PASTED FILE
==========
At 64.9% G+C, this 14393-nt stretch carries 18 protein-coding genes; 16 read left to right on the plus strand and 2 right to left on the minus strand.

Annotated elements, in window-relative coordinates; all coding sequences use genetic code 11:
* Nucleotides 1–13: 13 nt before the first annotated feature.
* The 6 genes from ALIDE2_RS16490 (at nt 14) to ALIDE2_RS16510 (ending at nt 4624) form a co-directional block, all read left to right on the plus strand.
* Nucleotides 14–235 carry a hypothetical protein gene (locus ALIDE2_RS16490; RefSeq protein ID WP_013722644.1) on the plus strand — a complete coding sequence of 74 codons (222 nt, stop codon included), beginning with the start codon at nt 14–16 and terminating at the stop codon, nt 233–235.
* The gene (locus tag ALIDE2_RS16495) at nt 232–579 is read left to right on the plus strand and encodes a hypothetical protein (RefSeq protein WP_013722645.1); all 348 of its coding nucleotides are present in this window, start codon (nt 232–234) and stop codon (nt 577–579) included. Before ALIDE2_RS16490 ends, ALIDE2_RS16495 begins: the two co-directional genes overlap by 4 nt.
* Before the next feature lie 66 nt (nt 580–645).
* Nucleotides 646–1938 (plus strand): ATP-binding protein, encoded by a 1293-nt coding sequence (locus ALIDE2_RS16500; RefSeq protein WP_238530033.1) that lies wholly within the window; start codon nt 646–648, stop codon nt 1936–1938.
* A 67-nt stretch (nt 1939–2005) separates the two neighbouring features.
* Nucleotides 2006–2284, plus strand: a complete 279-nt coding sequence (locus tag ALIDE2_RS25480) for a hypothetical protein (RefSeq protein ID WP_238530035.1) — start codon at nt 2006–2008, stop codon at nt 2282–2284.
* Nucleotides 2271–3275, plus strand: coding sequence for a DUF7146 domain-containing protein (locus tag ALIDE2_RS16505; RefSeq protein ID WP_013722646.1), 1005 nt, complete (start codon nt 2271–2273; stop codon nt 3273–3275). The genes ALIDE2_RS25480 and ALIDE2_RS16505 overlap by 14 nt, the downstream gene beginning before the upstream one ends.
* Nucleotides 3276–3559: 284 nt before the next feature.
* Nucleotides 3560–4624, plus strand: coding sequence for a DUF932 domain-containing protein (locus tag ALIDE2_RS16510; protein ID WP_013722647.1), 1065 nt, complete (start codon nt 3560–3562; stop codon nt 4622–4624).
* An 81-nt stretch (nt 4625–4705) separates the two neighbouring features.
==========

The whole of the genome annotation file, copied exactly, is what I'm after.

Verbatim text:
At 64.9% G+C, this 14393-nt stretch carries 18 protein-coding genes; 16 read left to right on the plus strand and 2 right to left on the minus strand.

Annotated elements, in window-relative coordinates; all coding sequences use genetic code 11:
* Nucleotides 1–13: 13 nt before the first annotated feature.
* The 6 genes from ALIDE2_RS16490 (at nt 14) to ALIDE2_RS16510 (ending at nt 4624) form a co-directional block, all read left to right on the plus strand.
* Nucleotides 14–235 carry a hypothetical protein gene (locus ALIDE2_RS16490; RefSeq protein ID WP_013722644.1) on the plus strand — a complete coding sequence of 74 codons (222 nt, stop codon included), beginning with the start codon at nt 14–16 and terminating at the stop codon, nt 233–235.
* The gene (locus tag ALIDE2_RS16495) at nt 232–579 is read left to right on the plus strand and encodes a hypothetical protein (RefSeq protein WP_013722645.1); all 348 of its coding nucleotides are present in this window, start codon (nt 232–234) and stop codon (nt 577–579) included. Before ALIDE2_RS16490 ends, ALIDE2_RS16495 begins: the two co-directional genes overlap by 4 nt.
* Before the next feature lie 66 nt (nt 580–645).
* Nucleotides 646–1938 (plus strand): ATP-binding protein, encoded by a 1293-nt coding sequence (locus ALIDE2_RS16500; RefSeq protein WP_238530033.1) that lies wholly within the window; start codon nt 646–648, stop codon nt 1936–1938.
* A 67-nt stretch (nt 1939–2005) separates the two neighbouring features.
* Nucleotides 2006–2284, plus strand: a complete 279-nt coding sequence (locus tag ALIDE2_RS25480) for a hypothetical protein (RefSeq protein ID WP_238530035.1) — start codon at nt 2006–2008, stop codon at nt 2282–2284.
* Nucleotides 2271–3275, plus strand: coding sequence for a DUF7146 domain-containing protein (locus tag ALIDE2_RS16505; RefSeq protein ID WP_013722646.1), 1005 nt, complete (start codon nt 2271–2273; stop codon nt 3273–3275). The genes ALIDE2_RS25480 and ALIDE2_RS16505 overlap by 14 nt, the downstream gene beginning before the upstream one ends.
* Nucleotides 3276–3559: 284 nt before the next feature.
* Nucleotides 3560–4624, plus strand: coding sequence for a DUF932 domain-containing protein (locus tag ALIDE2_RS16510; protein ID WP_013722647.1), 1065 nt, complete (start codon nt 3560–3562; stop codon nt 4622–4624).
* An 81-nt stretch (nt 4625–4705) separates the two neighbouring features.